A national coal strike beginning on March 1, 1912, and involving a million men in the industry, aimed to win a minimum wage for each coal mining district.
In the Yorkshire coal field no coal was drawn anywhere after four o’clock on Thursday afternoon. The Cadeby Colliery men, some of whom are seen here, ceased work at the end of Wednesday morning’s shift. After 40 days and a national ballot the miners returned to work.
This ballot was precipitated by the passing of the Coal Mines (Minimum Wages) Act 1912. This stipulated that in future, minimum wages were to be negotiated by local boards on each mining district. Each board was to have a neutral chairman. Returning to Cadeby Colliery, miners found it in a bad condition and coal was not drawn there for about a week.
The first sod of the new Denaby Main Colliery was cut in 1863. The owners John Buskingham Pope, a London coal factor and George Pearson, a railway contractor, leased the land from Thrybergh Hall’s Fullerton family. Interestingly, coal had been mined as a surface outcrop at Denaby in medieval times, and in 1847 there was a reference to a close there called coletypes.
After overcoming considerable problems with water, the Barnsley seam was reached 449 yards below ground. It was the deepest seam in Yorkshire and well over nine feet thick.
The colliery, and other service industries which sprang up, drew a large variety of workers to the area.
Also the colliery was well sited adjacent to the Sheffield & Lincolnshire Railway and the River Don. During the 1870s Denaby’s population reached 695, an increase of 492 on the figure for 1861. At this period there were around 100 colliery-built houses.
A proportion of the colliery housing was built at 49 to the acre, and in some instances 10 people were living in a four-roomed house. None of the houses had bathrooms, water closets or hot or cold running water. Night soil men emptied the earth closets and middens weekly.
Martin Gaskell stated in the Town Planning Review of October 1979 that Edlington was not developed on the picturesque lines of Woodlands, but the houses were well-built and convenient, with gardens at the front and yards at the rear.
According to Professor Patrick Abercrombie, joint author with TH Johnson of Doncaster Regional Planning Scheme (1922), the way in which the work was carried out ‘left everything to be desired’.
ME and A Lawrence in the Worker’s Education Journal South Yorkshire Historian No.1 (1971) described the scene at the time of the houses’ construction: “The first street of houses to be completed was given the name of Staveley Street, and for a time the village was known to the outside world simply as Staveley Street.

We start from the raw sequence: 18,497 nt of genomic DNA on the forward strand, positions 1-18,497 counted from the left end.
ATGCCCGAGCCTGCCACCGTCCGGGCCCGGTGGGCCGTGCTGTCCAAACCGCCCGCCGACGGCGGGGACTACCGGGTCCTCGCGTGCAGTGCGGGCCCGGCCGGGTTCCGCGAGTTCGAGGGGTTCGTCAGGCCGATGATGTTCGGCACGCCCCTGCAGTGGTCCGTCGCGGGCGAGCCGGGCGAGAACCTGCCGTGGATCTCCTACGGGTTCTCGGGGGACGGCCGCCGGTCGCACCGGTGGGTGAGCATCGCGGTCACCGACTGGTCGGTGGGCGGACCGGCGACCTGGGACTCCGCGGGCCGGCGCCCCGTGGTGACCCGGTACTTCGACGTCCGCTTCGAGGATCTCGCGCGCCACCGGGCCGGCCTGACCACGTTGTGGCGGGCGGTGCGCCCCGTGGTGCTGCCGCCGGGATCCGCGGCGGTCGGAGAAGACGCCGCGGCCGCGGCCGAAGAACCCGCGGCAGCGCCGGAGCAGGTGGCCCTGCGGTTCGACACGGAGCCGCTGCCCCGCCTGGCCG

“The roads were like a quagmire, as bricks for the houses were brought from Conisbrough and Balby by traction engines.”
The picture shows a scene in Duke’s Crescent.
Hatfield Colliery has become the first in the country to take on a Swedish look in the pithead baths, wrote the Sheffield Telegraph on May 6 1971. The idea for the sauna came from miner John McGarvey, who told the pit’s consultative committee how impressed he had been by sauna baths on a tour of Scandinavia.
The committee, comprising NUM officials and colliery bosses, investigated the suggestion and later decided to go ahead and spend £500 on a sauna bath made by a Doncaster firm.
“The money has come from the charity and welfare fund which is jointly run by the union and management,” said Frank Clark, Hatfield NUM branch secretary.
But while the men sweated it out in the sauna – as many as 12 at a time – women and girls employed in the offices and canteen were told there was no hope of them being allowed to use the facility.
Terror struck Hickleton Colliery on September 24, 1962 when a 40-year-old miner died, buried beneath rubble. Frantic efforts by colliery rescue workers saved the lives of five other miners, but wives and children who stood a nine-hour vigil at the pit gates, were stunned as news of the death of bachelor miner Charles Littlewood reached the crowd. The men were buried when about 20 feet of roof in the Parkgate seam suddenly collapsed without warning showering down a cloud of dust, rock and coal.
Two of the trapped men were rushed to hospital and detained. Both pictures were taken on the same day; he top one shows miners looking on as Harry Pickering is taken to an ambulance. On June 5, 1964 two men were killed in a pit top conveyor belt accident at Hickleton Colliery.
The victims were repairing the steel conveyor belt leading to the washing plant. The belt started up suddenly. Killed were 52-year-old Louis Crossley and Arthur Longbones, aged 57.